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'Tis the Season to Be Falling' (PA)

December 20, 2019

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<p style="text-align: justify;">In <em><a href="">Patricia Schouppe v. Kirby Upright dba Lamplighter Associates</a></em>, plaintiff Schouppe sued a property owner, defendant Lamplighter, for negligence after she slipped and fell on snow and ice in the parking lot of the post office. Defendant joined USPS and the local post office to the action, but they were ultimately dismissed. Defendant was considered a landlord out of possession because it owned the land but rented the property to the local post office. Following discovery, defendant moved for summary judgment, which was granted. The plaintiff appealed arguing there were genuine issues of material fact.</p>
<p style="text-align: justify;">On appeal, the plaintiff argued was that there was ambiguity in the contract between Lamplighter and USPS as to who was responsible for the snow removal. The court ultimately rejected this argument based on contract interpretation citing the basic rule that if a contract is unambiguous, then the intent of the parties is determined solely by the writing itself. If the contract is ambiguous, then parol (external) evidence will be allowed allowed in order to determine the contract’s meaning. In this case, a reading of the contract as a whole indicated that USPS was responsible for the snow removal.</p>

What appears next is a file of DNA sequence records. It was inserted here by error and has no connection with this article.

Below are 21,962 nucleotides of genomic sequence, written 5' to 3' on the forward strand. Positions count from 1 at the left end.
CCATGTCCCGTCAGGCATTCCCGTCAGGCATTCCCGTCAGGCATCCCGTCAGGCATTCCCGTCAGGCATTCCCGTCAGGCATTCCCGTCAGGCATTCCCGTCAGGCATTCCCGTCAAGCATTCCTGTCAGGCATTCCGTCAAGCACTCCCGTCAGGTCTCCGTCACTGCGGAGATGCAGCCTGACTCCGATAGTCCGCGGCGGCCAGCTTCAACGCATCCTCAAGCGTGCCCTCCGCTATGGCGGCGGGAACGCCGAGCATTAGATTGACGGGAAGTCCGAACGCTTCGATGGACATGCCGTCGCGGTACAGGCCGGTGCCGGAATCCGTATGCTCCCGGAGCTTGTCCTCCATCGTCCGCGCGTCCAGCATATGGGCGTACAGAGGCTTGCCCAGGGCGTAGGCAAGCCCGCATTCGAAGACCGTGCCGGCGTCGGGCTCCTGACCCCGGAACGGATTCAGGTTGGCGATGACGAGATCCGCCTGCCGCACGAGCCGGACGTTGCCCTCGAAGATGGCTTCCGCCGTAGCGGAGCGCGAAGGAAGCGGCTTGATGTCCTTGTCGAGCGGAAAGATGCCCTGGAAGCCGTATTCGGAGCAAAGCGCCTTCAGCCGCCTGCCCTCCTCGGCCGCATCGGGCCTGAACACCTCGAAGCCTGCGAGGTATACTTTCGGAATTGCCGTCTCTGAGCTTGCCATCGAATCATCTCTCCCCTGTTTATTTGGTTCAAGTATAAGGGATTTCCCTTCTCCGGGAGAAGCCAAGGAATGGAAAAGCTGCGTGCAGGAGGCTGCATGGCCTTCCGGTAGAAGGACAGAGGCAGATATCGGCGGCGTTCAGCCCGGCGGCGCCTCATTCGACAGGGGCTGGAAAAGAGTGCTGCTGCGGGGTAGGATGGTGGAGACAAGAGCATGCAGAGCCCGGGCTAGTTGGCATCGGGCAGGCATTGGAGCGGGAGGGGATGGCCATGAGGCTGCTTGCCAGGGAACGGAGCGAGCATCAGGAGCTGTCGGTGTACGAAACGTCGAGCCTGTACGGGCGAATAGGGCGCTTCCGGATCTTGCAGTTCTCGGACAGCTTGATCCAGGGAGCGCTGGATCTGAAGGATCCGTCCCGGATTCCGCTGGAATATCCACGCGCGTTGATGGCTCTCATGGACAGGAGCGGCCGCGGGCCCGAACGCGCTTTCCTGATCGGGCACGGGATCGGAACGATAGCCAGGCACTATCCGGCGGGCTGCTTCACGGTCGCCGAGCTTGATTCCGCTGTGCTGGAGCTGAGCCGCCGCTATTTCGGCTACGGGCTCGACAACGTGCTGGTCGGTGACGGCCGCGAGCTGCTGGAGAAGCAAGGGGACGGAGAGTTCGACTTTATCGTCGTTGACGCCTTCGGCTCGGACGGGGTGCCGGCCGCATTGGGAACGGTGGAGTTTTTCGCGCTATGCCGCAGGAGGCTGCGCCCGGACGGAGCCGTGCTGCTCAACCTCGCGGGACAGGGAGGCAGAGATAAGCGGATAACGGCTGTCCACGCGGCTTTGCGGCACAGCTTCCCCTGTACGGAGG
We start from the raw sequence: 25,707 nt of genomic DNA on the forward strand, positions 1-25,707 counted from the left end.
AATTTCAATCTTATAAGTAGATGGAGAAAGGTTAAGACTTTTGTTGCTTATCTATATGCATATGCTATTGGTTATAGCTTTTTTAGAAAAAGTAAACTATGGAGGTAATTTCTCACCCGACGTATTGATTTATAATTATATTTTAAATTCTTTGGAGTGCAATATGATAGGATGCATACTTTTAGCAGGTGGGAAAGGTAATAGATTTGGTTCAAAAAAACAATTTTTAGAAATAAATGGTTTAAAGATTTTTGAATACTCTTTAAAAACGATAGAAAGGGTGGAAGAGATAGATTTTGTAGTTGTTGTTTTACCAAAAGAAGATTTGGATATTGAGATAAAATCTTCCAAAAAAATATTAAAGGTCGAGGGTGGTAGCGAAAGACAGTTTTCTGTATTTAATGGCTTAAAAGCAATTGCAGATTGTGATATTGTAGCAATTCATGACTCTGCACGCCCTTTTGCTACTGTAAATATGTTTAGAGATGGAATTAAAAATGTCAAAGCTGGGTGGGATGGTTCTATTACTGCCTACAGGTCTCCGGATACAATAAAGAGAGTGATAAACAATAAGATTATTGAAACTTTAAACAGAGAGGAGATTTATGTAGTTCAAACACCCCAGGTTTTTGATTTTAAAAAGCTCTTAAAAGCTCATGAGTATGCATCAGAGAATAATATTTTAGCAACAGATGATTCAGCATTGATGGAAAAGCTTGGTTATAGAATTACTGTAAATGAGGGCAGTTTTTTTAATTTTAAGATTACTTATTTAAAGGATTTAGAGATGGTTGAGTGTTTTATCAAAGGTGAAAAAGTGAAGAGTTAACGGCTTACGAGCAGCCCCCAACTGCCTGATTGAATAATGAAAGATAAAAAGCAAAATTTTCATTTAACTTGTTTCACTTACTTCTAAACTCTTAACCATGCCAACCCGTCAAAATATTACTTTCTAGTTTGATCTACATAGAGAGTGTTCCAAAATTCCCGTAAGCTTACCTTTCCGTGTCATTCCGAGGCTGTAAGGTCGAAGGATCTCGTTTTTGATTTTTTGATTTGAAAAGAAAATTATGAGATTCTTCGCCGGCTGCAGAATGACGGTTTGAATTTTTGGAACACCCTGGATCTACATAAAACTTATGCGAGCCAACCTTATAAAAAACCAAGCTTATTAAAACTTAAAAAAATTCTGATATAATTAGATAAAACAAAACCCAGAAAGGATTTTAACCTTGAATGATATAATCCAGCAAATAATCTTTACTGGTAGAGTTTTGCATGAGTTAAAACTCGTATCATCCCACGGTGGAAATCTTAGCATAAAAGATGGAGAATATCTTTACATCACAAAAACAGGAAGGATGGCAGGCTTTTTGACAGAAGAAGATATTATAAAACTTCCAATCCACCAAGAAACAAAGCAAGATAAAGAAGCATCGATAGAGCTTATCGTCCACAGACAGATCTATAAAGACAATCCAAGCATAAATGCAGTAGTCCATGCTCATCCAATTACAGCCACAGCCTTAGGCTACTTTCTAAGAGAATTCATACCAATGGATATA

<p style="text-align: justify;">Plaintiff also asserted that defendant, even as a landlord out of possession, owed her a duty as a business invitee to prevent her injuries. She based her claim on the public use exception, which “creates landlord liability if the landlord knew or should have known the premises were to be used for purposes involving admission to the public”. The court rejected this argument because the rule requires that the landlord be aware of a dangerous condition prior to the transfer of property. There was no evidence that defendant knew of the dangerous condition in the parking lot and with the transience of weather conditions, it would have been difficult for them to prevent the harm.</p>
<p style="text-align: justify;">Even in the winter months where slip and falls may be prevalent, landlords can be shielded from liability if it is clear that they were not aware of the dangerous condition or that another party clearly and unambiguously had the responsibility to maintain the premises.</p>
<p style="text-align: justify;">Thanks to Gabrielle Outlaw for her contribution to this post.  Please contact <a href="">Vincent F. Terrasi</a> with any comments.</p>

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